Sadly, even as we have such strong expressions of solidarity, we have too many examples of the prevalence of discrimination and racism. The story of 25 African Americans being denied service in a South Carolina restaurant just because their peaceful gathering made one person feel threatened is a tragic reminder that racism is still blantant, aggressive,  capricious, and very much alive in 2013.

Shall we also look at immigration and how the United States treats Latino/a Americans?  In 2010, Arizona passed SB1070, which demands that all brown colored people be able to supply legal documentation of their citizenship, something white folk do not have to do.  In its always progressive mode (note the irony here) Alabama adopted the same law in 2011 — yes, Alabama where 48% of all African American men are not able to cast a vote. Coincidence? I think not.

Let us now move to LGBT rights and Virginia GOP gubernatorial candidate, Ken (I can only think about gay sex) Cuccinelli.  Cuccinelli has proposed to overturn Lawrence v. Texas. Yes that’s right, he wants to make homosexuality illegal.  I do wonder if Cuccinelli and Putin have been exchanging love letters.

Call to action: my hope is that each of takes a moment to engage fellow human being in a discussion around race, gender, power, privilege, and civil rights, including civil rights for the LGBT community.  Let all of the targeted populations in the United States stand in solidarity with one another.  We who believe in Freedom cannot rest.

Archie Comics’ Big Gay Kiss

14 Aug

KellerKissArchie Comics’ first gay character continues to blaze trails for equality. Since his introduction three years ago, Kevin Keller has become one of the publisher’s most popular characters. He received his own title only months after his introduction and his appearances have been instrumental in the updating of life in idyllic Riverdale. Kevin Keller #10 continues this trend with a story that mixes Archie-style hijinks with solid social commentary.

Kevin recently began dating Devon, a young man who ran away from home when his father reacted badly to discovering he was gay. Devon is staying with Kevin’s pal (and frequent Archie love interest) Veronica Lodge. After events of the past couple of issues, Devon decides to return home to reconcile. After a chat at Pop’s diner, he and Kevin exchange a quick kiss.

A woman in the diner responds badly, accusing the couple of trying to corrupt her young daughter. Veronica rushes to their defense, and Pop himself bans the woman from the diner for her bigotry and disruption. Things get wacky (this is a comic book, after all) when Veronica accidentally posts the kiss to YouTube. The story goes viral, threatening to disrupt Devon’s plans and creating a media frenzy.

The blend of social justice and comic energy is perfect. Kevin just wants to be a normal teenager, a theme that helps make his book so charming and successful. Accepting the responsibility thrust on him by circumstance, he agrees to appear on Ellen to discuss the hyperbolic response to a simple kiss.

The issue also takes a poke at the infamous group One Million Moms, the hyperbolically named group that has mounted failed boycotts and protests of many representations of LGBT people. The group went after Archie Comics last year when the series Life With Archie, set in the future, featured Kevin’s wedding to his partner Clay. Using Ellen as the group’s clever foil, the story dismantles their homophobia and hypocrisy nicely while staying true to the characters and overall story.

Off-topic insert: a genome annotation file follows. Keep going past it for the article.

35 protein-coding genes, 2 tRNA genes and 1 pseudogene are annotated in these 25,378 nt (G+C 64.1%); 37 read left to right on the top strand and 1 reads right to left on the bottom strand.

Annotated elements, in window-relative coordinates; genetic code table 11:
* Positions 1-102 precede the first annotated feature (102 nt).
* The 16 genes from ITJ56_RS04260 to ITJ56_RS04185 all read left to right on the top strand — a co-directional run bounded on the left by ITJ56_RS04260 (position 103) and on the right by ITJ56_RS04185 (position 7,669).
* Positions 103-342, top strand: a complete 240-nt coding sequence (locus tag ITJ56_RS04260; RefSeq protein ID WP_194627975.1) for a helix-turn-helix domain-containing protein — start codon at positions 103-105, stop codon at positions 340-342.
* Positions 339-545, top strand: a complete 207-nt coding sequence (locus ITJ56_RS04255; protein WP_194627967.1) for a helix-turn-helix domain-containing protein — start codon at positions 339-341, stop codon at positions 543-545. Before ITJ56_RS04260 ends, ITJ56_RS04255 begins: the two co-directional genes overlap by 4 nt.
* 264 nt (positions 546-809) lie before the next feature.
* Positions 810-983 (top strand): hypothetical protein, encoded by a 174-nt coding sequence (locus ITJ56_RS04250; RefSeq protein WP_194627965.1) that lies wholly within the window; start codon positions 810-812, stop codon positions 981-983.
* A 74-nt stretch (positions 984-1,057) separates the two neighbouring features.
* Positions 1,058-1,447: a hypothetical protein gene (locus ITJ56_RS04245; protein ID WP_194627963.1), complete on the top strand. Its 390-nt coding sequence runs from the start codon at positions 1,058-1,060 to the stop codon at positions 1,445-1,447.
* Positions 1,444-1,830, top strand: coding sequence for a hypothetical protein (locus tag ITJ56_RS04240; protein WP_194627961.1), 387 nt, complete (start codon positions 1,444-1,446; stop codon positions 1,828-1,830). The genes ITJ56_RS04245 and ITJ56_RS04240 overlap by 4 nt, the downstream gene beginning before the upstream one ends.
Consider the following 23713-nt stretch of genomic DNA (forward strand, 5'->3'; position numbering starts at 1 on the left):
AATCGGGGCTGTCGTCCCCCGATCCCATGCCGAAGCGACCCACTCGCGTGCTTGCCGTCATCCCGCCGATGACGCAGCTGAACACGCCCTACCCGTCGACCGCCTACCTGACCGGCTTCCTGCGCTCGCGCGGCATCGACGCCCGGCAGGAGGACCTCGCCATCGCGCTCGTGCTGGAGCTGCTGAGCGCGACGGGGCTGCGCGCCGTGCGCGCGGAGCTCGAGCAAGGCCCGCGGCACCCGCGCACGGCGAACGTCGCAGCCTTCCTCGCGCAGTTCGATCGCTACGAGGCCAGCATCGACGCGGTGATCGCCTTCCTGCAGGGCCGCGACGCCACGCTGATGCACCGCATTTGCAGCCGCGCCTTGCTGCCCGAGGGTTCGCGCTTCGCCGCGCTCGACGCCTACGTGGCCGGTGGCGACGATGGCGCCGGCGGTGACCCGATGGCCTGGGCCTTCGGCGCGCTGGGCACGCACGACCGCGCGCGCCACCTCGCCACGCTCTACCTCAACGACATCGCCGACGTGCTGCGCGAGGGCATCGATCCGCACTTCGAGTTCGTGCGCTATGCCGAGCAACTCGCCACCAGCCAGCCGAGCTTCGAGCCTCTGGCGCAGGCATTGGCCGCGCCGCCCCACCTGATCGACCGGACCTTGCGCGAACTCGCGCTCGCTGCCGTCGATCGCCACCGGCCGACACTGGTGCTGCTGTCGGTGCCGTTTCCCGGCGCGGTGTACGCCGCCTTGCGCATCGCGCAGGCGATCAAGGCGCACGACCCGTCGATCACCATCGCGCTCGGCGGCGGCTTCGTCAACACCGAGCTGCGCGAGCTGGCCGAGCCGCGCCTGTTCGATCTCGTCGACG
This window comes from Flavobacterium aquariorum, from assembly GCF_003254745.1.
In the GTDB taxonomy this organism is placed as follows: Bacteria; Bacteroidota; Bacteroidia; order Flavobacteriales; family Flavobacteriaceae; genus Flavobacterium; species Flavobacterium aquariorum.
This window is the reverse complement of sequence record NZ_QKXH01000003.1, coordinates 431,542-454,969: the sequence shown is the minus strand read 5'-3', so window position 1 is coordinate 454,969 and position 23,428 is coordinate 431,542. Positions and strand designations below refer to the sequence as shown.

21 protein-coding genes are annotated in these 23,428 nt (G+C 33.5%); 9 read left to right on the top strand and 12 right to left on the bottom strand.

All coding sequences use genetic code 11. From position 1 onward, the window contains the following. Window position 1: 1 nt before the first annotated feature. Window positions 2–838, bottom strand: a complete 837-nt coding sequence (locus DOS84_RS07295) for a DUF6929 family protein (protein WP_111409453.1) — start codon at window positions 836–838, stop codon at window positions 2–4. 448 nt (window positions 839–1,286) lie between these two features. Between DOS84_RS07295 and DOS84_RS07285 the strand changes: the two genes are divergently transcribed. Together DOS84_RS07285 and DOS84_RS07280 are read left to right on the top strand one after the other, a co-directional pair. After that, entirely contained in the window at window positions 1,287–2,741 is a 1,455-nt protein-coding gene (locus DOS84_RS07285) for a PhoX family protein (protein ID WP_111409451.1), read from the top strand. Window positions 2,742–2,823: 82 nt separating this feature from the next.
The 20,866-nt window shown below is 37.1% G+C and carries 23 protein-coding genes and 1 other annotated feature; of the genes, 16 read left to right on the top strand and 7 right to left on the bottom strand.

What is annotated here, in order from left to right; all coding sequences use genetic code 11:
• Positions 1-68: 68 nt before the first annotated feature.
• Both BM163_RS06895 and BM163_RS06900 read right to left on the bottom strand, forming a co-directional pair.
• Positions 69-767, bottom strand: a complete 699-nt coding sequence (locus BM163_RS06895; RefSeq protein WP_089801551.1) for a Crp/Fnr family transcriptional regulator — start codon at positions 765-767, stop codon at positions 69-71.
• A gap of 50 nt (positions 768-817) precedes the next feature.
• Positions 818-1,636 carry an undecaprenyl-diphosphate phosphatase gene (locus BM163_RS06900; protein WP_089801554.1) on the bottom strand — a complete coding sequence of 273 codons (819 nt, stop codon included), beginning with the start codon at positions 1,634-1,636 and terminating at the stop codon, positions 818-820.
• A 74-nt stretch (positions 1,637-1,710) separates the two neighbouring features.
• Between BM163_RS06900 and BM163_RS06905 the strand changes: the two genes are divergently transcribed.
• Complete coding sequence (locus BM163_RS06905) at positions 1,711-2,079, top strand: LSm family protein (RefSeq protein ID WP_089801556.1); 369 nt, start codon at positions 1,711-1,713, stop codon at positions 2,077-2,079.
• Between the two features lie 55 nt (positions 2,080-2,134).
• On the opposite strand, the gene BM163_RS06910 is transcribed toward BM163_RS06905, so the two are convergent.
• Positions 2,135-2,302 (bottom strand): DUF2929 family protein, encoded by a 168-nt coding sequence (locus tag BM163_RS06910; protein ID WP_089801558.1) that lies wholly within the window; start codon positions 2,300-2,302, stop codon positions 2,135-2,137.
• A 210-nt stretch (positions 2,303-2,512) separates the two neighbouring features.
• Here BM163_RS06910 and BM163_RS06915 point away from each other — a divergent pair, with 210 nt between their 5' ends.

The pacing is excellent and the characters are strong and believable. Writer and artist Dan Parent manages to convey important messages without being overly preachy. Besides Pop’s stand for equality, Riverdale High Mr. Wetherbee makes a bold statement about treating everyone fairly. Archie and his current African-American girlfriend reflect that their kiss at Pop’s would have created a similar stir not too long ago.

It’s an Archie Comic, so everything works out pretty well in the end. The story rings very true and the characters are strong. Devon’s interaction with his father is realistic but hopeful. Kevin and Devon continue to grow as characters and as a couple. Deftly handled and cleverly written, Kevin Keller #10 gets a full five stars for telling an important story and remaining true to the spirit of fun that readers expect from Archie.

Hero of the Week: January 25, Brendon Ayanbadejo

25 Jan
Hero of the Week

Hero of the Week

When a celebrity stands up for an issue, its nice to see them stick with it and not just enjoy a flash of press. Brendon Ayanbadejo, linebacker for the Baltimore Ravens, clearly has the courage of his convictions. A long-time proponent of marriage equality and LGBT civil rights, he weathered a storm last year when a local politician demanded that his team’s owners put him in check.

Ayanbadejo stood firm on the side of equality, and with the help of Minneapolis punter Chris Kluwe brought even more attention to the issue. His strong voice contributed to the success of marriage equality in Maryland at the ballot box.

Hometown success is not enough for Ayanbadejo, however. He continues to raise his voice for equality and stands in solidarity with the LGBT community; now he suddenly has a much larger platform. The Ravens are headed to the Super Bowl, and he wants to use that exposure to make the case for marriage equality nationally. Wanting to make the most of this opportunity, Ayanbadejo reached out to two other equality supporters — hip hop mogul Russell Simmons and activist Brian Ellner.